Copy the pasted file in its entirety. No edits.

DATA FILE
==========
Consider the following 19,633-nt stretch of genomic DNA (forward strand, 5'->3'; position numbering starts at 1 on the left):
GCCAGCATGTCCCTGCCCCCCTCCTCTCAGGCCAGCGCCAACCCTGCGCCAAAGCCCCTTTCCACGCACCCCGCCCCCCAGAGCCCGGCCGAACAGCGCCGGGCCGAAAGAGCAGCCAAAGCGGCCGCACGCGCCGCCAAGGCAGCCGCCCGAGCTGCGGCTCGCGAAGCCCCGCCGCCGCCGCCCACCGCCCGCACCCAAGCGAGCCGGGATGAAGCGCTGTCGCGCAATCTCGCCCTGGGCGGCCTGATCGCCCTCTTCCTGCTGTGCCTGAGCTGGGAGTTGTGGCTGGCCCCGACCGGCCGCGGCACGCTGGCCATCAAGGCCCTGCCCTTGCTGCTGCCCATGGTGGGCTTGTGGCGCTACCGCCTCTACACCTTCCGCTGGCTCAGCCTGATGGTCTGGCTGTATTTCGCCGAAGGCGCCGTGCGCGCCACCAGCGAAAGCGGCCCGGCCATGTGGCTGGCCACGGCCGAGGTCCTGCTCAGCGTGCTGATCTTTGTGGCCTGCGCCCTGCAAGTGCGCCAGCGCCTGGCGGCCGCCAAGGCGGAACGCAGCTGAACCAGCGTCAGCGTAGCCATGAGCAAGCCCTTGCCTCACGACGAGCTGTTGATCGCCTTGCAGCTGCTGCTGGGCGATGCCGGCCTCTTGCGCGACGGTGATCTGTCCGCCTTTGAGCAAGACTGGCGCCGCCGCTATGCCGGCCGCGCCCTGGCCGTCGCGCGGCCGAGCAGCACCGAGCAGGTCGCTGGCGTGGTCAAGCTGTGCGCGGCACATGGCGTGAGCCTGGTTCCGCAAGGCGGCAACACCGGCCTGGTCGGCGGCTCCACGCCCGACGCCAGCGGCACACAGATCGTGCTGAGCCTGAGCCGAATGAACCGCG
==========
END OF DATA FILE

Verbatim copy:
Consider the following 19,633-nt stretch of genomic DNA (forward strand, 5'->3'; position numbering starts at 1 on the left):
GCCAGCATGTCCCTGCCCCCCTCCTCTCAGGCCAGCGCCAACCCTGCGCCAAAGCCCCTTTCCACGCACCCCGCCCCCCAGAGCCCGGCCGAACAGCGCCGGGCCGAAAGAGCAGCCAAAGCGGCCGCACGCGCCGCCAAGGCAGCCGCCCGAGCTGCGGCTCGCGAAGCCCCGCCGCCGCCGCCCACCGCCCGCACCCAAGCGAGCCGGGATGAAGCGCTGTCGCGCAATCTCGCCCTGGGCGGCCTGATCGCCCTCTTCCTGCTGTGCCTGAGCTGGGAGTTGTGGCTGGCCCCGACCGGCCGCGGCACGCTGGCCATCAAGGCCCTGCCCTTGCTGCTGCCCATGGTGGGCTTGTGGCGCTACCGCCTCTACACCTTCCGCTGGCTCAGCCTGATGGTCTGGCTGTATTTCGCCGAAGGCGCCGTGCGCGCCACCAGCGAAAGCGGCCCGGCCATGTGGCTGGCCACGGCCGAGGTCCTGCTCAGCGTGCTGATCTTTGTGGCCTGCGCCCTGCAAGTGCGCCAGCGCCTGGCGGCCGCCAAGGCGGAACGCAGCTGAACCAGCGTCAGCGTAGCCATGAGCAAGCCCTTGCCTCACGACGAGCTGTTGATCGCCTTGCAGCTGCTGCTGGGCGATGCCGGCCTCTTGCGCGACGGTGATCTGTCCGCCTTTGAGCAAGACTGGCGCCGCCGCTATGCCGGCCGCGCCCTGGCCGTCGCGCGGCCGAGCAGCACCGAGCAGGTCGCTGGCGTGGTCAAGCTGTGCGCGGCACATGGCGTGAGCCTGGTTCCGCAAGGCGGCAACACCGGCCTGGTCGGCGGCTCCACGCCCGACGCCAGCGGCACACAGATCGTGCTGAGCCTGAGCCGAATGAACCGCG